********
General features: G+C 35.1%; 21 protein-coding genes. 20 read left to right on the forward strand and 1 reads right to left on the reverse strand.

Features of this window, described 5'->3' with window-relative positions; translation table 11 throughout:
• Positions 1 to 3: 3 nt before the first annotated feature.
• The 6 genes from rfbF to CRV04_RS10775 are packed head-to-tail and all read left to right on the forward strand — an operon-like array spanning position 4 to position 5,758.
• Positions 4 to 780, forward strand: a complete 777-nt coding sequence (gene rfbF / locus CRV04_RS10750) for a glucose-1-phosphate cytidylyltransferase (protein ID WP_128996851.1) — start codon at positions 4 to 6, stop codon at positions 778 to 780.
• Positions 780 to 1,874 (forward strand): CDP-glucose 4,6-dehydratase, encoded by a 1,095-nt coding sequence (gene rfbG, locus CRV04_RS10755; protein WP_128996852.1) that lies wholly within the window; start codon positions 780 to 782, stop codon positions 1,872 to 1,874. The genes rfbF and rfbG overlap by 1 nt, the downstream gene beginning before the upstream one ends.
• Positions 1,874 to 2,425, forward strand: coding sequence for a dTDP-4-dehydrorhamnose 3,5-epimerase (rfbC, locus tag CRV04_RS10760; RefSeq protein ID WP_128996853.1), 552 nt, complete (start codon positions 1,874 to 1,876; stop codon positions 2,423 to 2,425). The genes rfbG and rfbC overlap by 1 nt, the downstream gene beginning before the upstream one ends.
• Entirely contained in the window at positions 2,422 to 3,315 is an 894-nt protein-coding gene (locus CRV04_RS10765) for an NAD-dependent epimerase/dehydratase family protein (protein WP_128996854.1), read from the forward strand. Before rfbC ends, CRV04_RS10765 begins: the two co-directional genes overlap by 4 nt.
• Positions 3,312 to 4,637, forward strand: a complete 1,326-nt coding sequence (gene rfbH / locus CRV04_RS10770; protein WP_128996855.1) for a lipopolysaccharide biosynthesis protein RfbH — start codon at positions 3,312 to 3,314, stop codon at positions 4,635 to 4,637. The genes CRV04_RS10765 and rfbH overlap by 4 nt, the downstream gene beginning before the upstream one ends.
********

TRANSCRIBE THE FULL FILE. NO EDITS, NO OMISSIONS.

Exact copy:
General features: G+C 35.1%; 21 protein-coding genes. 20 read left to right on the forward strand and 1 reads right to left on the reverse strand.

Features of this window, described 5'->3' with window-relative positions; translation table 11 throughout:
• Positions 1 to 3: 3 nt before the first annotated feature.
• The 6 genes from rfbF to CRV04_RS10775 are packed head-to-tail and all read left to right on the forward strand — an operon-like array spanning position 4 to position 5,758.
• Positions 4 to 780, forward strand: a complete 777-nt coding sequence (gene rfbF / locus CRV04_RS10750) for a glucose-1-phosphate cytidylyltransferase (protein ID WP_128996851.1) — start codon at positions 4 to 6, stop codon at positions 778 to 780.
• Positions 780 to 1,874 (forward strand): CDP-glucose 4,6-dehydratase, encoded by a 1,095-nt coding sequence (gene rfbG, locus CRV04_RS10755; protein WP_128996852.1) that lies wholly within the window; start codon positions 780 to 782, stop codon positions 1,872 to 1,874. The genes rfbF and rfbG overlap by 1 nt, the downstream gene beginning before the upstream one ends.
• Positions 1,874 to 2,425, forward strand: coding sequence for a dTDP-4-dehydrorhamnose 3,5-epimerase (rfbC, locus tag CRV04_RS10760; RefSeq protein ID WP_128996853.1), 552 nt, complete (start codon positions 1,874 to 1,876; stop codon positions 2,423 to 2,425). The genes rfbG and rfbC overlap by 1 nt, the downstream gene beginning before the upstream one ends.
• Entirely contained in the window at positions 2,422 to 3,315 is an 894-nt protein-coding gene (locus CRV04_RS10765) for an NAD-dependent epimerase/dehydratase family protein (protein WP_128996854.1), read from the forward strand. Before rfbC ends, CRV04_RS10765 begins: the two co-directional genes overlap by 4 nt.
• Positions 3,312 to 4,637, forward strand: a complete 1,326-nt coding sequence (gene rfbH / locus CRV04_RS10770; protein WP_128996855.1) for a lipopolysaccharide biosynthesis protein RfbH — start codon at positions 3,312 to 3,314, stop codon at positions 4,635 to 4,637. The genes CRV04_RS10765 and rfbH overlap by 4 nt, the downstream gene beginning before the upstream one ends.